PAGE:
Monday, April 19, 2010

Kick Assing It Old School

Kick-Ass is one of those movies that suffers from the massive amount of positive buzz that precedes it. If you spend any time reading movie sites, you've been exposed to a large number of people describing Kick-Ass as if it had the entertainment value of every good movie you've ever seen combined with a Scarlett Johannson blowjob. Now, the movie is okay. It's decent and somewhat entertaining, especially the action scenes, but it just didn't live up to its hype.

Kick-Ass is an unimaginatively named superhero created a by teenager named Dave Lizewski (Aaron Johnson). Dave, in both his role as the movie's narrator and in discussions with his friends, wonders why no one has ever tried putting on a costume and dispatching vigilante justice. The reasons in real life are numerous but, in this movie, Dave discovers when he actually tries to stop some car thieves that one of the big reasons is the likelihood of being brutally beaten. Dave gets stabbed and hit by a car when he stumbles into traffic. He emerges from the hospital somewhat toughter due to metallic implants in his body and nerve damage that lessens his ability to feel pain thus giving him an actual superpower. Sure, it's a throughly lame superpower relatively on par with being able to make your nails grow at will, but Dave will take what he can get.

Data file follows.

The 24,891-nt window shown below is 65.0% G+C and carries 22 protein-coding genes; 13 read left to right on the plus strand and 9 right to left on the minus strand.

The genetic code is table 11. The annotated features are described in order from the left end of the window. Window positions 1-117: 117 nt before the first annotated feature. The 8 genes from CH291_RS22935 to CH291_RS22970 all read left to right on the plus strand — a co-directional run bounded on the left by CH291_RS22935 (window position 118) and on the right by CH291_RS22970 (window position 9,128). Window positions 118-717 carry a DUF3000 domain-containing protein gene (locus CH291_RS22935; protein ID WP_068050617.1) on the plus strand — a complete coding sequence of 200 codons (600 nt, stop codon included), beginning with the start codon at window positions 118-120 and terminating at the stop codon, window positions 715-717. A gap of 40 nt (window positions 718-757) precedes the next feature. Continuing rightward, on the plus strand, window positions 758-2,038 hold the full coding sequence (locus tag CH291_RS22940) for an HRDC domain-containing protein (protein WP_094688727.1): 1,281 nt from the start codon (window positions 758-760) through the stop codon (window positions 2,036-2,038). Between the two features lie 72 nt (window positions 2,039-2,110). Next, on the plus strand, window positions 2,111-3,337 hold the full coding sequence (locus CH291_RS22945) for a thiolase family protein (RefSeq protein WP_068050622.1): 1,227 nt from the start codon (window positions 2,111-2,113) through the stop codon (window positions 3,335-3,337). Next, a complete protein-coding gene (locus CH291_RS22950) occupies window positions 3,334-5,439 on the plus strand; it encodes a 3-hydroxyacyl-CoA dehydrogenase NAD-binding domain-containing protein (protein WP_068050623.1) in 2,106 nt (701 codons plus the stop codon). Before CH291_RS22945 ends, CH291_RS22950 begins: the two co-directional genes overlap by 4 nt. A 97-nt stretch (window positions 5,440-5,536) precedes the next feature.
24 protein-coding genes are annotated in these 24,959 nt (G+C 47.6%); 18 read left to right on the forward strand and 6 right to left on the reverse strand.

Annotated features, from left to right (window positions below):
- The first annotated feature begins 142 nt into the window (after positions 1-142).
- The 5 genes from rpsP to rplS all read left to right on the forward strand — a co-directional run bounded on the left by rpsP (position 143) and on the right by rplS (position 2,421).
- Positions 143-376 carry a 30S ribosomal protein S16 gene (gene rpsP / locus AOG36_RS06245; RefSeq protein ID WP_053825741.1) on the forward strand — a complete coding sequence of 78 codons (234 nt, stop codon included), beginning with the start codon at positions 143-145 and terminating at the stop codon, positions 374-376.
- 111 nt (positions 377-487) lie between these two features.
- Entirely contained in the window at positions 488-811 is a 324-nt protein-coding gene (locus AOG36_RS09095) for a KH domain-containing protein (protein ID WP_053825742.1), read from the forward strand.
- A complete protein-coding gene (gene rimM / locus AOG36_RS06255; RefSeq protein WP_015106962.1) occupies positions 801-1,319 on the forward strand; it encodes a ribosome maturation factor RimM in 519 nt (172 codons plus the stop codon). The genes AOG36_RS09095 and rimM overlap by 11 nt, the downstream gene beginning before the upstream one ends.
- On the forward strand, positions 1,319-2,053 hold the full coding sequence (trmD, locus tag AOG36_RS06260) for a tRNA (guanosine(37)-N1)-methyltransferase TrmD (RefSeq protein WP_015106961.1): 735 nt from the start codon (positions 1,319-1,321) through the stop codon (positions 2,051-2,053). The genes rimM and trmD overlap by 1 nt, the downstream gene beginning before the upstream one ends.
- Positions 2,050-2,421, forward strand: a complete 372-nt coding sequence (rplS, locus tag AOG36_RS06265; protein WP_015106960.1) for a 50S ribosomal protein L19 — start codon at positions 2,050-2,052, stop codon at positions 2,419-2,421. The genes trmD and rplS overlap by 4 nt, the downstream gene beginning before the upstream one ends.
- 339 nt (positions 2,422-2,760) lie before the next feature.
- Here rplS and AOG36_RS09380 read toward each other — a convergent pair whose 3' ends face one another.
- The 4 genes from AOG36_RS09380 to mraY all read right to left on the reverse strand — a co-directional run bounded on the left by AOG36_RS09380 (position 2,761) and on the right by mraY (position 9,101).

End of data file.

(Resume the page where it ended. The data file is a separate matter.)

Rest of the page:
Surprisingly, being slightly more powerful than he was before doesn't keep him out of life threatneing situations and that's when he encounters competent costumed vigilantes in the form of Big Daddy (Nicolas Cage) and Hit-Girl (Chloe Moretz). They're the movie's most interesting characters and everything I liked about Kick-Ass involved them. The movie kicks up into the closest thing I've seen Americans do to crazy, Hong Kong style ultraviolence when they show up. Big Daddy was framed by a gangster named Frank D'Amico (Mark Strong in yet another solemn and boring villain performance) and so he recruited his 11 year old daughter to be both his sidekick and unstoppable vengeance machine. Roger Ebert hated Kick-Ass because of the violence against the little girl. I agree with him, at least part of the way. I knew when I saw the redband trailer of Chloe Moretz looking downright adorable shooting guys in the head that I wouldn't mind her being violent so long as she always came out on top. I figured that, if she ended up getting hurt, I would start booing and that was very nearly what happened. Hit-Girl is a great character but there is such a thing as a line and when that line was crossed my opinion of the movie went way down.

Still, you could have removed the scene in which Hit-Girl gets beaten and I still would consider Kick-Ass to be only somewhat entertaining. I was expecting more jokes, more satire and more interesting characters. A better villain would have gone a long way (though Frank D'Amico is redeemed somewhat by his son, a super villain named Red Mist played by Christopher Mintz-Plasse). The action scenes with Big Daddy and Hit-Girl are good but that's about it.

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